I have a few New Year’s Day traditions.
We eat pork chops, black-eyed peas, collard greens, and cornbread — every year. It’s a Southern thing for prosperity and health. And who can’t use a little abundance to kick off the new year?
I fill the first day of my new year with things I love and things I want to continue throughout the year. Hobbies I enjoy, habits I want to cultivate. I’m also mindful of my thoughts and moods — something I should do daily anyway, right?
And I set a single New Year’s Resolution. That’s right — ONE.
For many years, I made lists and lists of things I wanted to do and accomplish. Things I wanted to quit and things I needed to start. I micromanaged my shortcomings like a schoolmarm into checklists and bullet-pointed agendas, determined that — this year! — I was going to fix some shit.
We don’t even need to discuss how that turned out.
It was three years ago when I realized the problem was focus. Change is hard, even when you’re concentrating on changing. Trying to change thirty things at once is impossible — especially when the changes that are really meaningful tend to take altering who we are and how we function on a base level.
So, I decided that I would choose a single resolution and stick with it the entire year. I chose something that was a significant problem, something foundational. Many of my habits are symptomatic — in other words, they aren’t really the problem, they are the symptom of the problem. Treating the symptom is for comfort. Treating the cause is the goal of change.
In the days leading up to 2018, I looked at my life and noticed that FEAR was a huge underlying pattern. If I pulled up the carpet, peeled off the wallpaper, underneath all the surface things I didn’t like was fear. Fear of failing. Fear of being. Fear of trying. Fear of rejection. Fear of fear. (No, I’m not joking.)
So, I adopted a single mantra for 2018: Be Brave. And for all of 2018, I focused all my choices, all my thoughts, all my accountability through that mantra. Was the choice I was making brave or was I being led by fear? Where did this fear come from? Does it serve me? Am I willing to push through it? Do the thing I’m afraid of doing?
2018 was a challenging year, to say the least. January, I nearly died. February, I decided life was too short for toxic people or being unhappy. I found a therapist — arguably, one of the best decisions I’ve made in my life. And the year rolled by, me challenging my past, my own thought patterns, the lies I’d taken for truth for far too long. Every step, every decision — am I being brave? Is what I’m doing moving me towards or away from my goal?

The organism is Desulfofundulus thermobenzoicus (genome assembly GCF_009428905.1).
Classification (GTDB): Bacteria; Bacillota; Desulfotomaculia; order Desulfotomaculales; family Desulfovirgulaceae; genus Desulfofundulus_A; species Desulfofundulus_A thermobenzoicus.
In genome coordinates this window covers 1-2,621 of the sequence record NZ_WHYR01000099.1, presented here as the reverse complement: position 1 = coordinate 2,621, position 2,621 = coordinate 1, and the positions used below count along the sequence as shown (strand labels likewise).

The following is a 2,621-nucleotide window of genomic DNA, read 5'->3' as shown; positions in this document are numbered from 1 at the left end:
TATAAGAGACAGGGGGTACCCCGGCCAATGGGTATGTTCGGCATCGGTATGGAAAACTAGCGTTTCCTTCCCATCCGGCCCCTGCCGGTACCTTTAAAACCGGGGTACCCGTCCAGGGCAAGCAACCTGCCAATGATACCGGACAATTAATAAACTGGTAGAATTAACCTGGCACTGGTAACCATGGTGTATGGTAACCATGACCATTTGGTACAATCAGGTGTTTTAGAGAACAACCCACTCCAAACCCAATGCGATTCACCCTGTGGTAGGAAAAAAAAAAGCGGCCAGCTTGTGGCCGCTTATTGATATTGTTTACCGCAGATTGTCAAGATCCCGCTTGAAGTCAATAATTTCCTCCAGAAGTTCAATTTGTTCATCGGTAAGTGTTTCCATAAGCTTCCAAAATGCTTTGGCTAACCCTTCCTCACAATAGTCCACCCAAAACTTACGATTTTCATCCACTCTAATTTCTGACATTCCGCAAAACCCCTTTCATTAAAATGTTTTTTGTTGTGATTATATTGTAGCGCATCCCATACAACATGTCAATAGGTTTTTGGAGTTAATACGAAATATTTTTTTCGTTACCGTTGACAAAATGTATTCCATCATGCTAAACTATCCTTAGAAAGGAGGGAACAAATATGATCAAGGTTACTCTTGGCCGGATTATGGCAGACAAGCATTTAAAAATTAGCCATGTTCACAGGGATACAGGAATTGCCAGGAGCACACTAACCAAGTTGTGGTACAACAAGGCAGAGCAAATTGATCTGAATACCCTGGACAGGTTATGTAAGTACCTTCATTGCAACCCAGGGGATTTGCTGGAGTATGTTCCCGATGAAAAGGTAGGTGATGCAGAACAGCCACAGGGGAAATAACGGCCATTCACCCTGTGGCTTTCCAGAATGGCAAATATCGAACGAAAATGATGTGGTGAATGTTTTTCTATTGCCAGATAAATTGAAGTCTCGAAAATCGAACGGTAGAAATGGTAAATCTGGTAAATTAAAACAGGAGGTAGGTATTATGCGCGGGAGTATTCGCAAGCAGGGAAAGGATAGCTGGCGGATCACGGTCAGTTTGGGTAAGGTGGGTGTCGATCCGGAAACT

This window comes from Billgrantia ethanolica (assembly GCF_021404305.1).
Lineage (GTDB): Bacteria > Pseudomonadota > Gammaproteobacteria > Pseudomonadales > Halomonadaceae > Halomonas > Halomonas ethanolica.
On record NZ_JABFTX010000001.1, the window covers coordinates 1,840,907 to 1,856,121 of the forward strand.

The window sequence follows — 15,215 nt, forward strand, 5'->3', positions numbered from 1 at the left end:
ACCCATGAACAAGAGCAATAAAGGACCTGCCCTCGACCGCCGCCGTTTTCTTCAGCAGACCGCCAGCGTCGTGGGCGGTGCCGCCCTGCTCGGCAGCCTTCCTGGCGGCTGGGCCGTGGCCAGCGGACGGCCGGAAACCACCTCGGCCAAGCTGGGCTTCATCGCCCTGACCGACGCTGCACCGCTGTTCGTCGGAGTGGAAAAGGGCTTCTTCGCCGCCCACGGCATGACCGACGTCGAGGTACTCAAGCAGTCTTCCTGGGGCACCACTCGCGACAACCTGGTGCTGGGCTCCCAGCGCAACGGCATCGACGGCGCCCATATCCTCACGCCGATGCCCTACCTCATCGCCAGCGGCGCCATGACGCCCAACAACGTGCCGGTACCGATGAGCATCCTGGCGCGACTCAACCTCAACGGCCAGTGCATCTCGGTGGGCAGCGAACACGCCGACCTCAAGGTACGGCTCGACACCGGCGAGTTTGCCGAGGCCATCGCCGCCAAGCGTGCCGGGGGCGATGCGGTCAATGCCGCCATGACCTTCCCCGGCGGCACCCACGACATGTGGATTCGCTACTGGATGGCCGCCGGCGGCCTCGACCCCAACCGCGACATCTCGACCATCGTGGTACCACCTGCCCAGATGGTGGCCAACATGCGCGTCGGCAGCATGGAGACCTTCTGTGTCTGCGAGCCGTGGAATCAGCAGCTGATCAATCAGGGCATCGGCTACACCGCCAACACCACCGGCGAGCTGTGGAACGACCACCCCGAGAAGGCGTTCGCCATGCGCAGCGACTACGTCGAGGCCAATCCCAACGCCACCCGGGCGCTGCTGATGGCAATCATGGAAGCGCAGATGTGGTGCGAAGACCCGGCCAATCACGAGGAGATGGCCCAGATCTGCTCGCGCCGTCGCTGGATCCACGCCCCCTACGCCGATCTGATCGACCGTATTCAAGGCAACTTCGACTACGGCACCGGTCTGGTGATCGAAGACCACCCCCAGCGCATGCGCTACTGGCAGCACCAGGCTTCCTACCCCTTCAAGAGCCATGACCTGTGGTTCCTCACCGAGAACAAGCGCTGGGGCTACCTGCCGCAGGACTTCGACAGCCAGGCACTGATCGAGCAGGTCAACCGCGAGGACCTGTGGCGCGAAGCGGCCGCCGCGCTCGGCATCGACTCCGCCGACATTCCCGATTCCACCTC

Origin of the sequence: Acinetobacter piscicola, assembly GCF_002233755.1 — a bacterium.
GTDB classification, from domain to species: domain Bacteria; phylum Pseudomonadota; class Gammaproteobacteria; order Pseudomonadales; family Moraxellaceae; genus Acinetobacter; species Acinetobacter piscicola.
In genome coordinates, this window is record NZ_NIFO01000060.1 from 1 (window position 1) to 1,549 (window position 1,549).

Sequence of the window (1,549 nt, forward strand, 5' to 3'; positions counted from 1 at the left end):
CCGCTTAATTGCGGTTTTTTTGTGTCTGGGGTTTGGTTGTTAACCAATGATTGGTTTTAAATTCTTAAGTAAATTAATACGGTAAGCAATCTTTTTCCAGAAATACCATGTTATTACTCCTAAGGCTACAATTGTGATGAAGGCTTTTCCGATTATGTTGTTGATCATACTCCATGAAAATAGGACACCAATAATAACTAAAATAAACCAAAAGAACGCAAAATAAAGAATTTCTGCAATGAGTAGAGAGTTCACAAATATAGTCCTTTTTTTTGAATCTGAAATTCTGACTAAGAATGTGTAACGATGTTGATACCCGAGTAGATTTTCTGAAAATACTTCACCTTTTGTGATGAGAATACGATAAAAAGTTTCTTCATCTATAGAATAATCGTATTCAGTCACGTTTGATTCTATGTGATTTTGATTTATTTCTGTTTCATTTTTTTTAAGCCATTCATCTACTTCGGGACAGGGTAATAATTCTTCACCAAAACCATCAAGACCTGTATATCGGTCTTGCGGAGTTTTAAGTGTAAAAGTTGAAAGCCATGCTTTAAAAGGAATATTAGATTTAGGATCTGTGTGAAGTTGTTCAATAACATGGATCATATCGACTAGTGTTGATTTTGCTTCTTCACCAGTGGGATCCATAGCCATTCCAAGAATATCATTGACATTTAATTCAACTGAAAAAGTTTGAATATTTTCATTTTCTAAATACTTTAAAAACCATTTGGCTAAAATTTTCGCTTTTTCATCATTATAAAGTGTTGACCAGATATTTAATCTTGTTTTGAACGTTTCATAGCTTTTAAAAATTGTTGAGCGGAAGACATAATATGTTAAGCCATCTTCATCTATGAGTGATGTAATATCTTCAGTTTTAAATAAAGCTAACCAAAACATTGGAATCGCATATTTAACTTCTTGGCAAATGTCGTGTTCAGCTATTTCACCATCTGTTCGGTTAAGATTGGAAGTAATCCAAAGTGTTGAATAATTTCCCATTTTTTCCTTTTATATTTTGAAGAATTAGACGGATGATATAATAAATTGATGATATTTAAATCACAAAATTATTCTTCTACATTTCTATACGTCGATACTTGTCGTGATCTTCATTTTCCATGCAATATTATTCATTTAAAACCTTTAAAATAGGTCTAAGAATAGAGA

I found the mantra of a single resolution to be like a magnifying glass for my power — gathering it, focusing it, summoning the fire of my will. It was easy to be accountable for a single thing every night. All I had to do was ask how I did that day with my goal. Over the course of the year, smaller sub goals popped up, and of course, I acted on them in light of my mantra. But for a year, I got to practice one thing.
By the time 2019 rolled around, I’d gotten pretty good at being brave. I accomplished more in 2018 than I’d ever managed with lists upon lists. So, that’s been my habit now for the last three years. Last year, my mantra was Create and Blossom. I finished my book, wrote a dozen short stories, build this website, started my writing podcast that’s still going strong, placed in a short story competition, and so much more.
One goal. One focus. Massive, fundamental change cascading through hundreds of smaller actions over the course of the year. Not only does it work, I realized how easy it was to see how I had changed over the course of the year. Noticeable growth and improvement. Because I was making one big shift through the accumulation of thousands of smaller daily ones.
I’m excited for 2020. I like the 20/20 vision aspect. How it’s possible to create the things that we see for ourselves. I’m excited about my single resolution for the upcoming year and where it leads me (I’ll tell you when we get to the end of 2020 — promise).
If you’re overwhelmed by the thought of change, if you’ve had too many failures with goal-setting in the past, you might find the same success I’ve had with dedicating the upcoming year to a single growth theme. If you do, I’d love to hear about your success!